What are other countries doing to support displaced Syrians?
As noted above, the vast majority of Syrian refugees are hosted by neighbouring countries in the Middle East. By early 2015, the cost of hosting Syrian refugees in Turkey had accumulated to over US$5 billion, of which the international community covered only 3%.
The United States has made the largest financial contribution to humanitarian efforts in Syria and neighbouring countries, donating over US$1.1 billion this year. It has committed to increasing its overall refugee intake from 70,000 to 100,000 by 2017, and, specifically, to take 10,000 Syrian refugees over the next fiscal year. Canada has contributed over $141 million to humanitarian efforts, and will resettle 10,000 Syrian refugees by September 2016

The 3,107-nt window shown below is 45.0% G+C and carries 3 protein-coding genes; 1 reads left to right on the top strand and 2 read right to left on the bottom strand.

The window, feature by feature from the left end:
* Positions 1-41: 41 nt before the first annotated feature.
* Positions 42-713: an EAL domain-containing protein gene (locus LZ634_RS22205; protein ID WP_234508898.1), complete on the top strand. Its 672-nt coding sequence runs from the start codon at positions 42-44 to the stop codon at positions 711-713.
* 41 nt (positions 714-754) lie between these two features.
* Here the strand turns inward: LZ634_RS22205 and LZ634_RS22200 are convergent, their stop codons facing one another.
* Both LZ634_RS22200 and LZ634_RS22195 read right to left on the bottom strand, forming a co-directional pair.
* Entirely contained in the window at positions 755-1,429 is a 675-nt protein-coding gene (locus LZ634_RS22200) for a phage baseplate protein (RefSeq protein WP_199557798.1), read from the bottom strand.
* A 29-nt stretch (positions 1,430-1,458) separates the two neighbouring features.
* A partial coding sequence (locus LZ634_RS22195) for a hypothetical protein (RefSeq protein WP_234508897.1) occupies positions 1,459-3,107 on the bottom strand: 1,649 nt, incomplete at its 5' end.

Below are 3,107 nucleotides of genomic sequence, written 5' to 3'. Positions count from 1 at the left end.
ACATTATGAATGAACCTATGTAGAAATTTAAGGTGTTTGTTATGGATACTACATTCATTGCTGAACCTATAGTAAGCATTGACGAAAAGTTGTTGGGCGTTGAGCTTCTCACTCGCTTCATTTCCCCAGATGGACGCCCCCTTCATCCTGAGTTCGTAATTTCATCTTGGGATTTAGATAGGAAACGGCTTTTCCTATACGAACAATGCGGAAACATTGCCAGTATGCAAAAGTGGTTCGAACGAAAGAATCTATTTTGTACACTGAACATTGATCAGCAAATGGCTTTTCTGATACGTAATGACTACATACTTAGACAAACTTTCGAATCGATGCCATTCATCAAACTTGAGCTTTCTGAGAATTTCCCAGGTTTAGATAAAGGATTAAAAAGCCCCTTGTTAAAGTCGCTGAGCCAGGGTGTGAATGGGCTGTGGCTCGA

Germany has provided over US$235 million this year to humanitarian efforts in Syria and neighbouring countries. Between 2011 and August 2015, it had received 108,897 asylum applications from Syrians. In 2015 alone, Germany expects to receive 800,000 to 1 million asylum applications from various countries. It has assigned €6 billion to handle this influx, and has stated that the country is able to accept 500,000 asylum seekers per year for the next several years. Sweden has historically accepted the most refugees per capita in the EU, receiving 64,685 asylum applications from Syrians between April 2011 and August 2015. The United Kingdom has contributed over US$474 million to humanitarian efforts relating to the Syria conflict. It will resettle up to 20,000 Syrian refugees over five years from countries neighbouring Syria, but will not participate in the EU’s proposed resettlement and relocation schemes.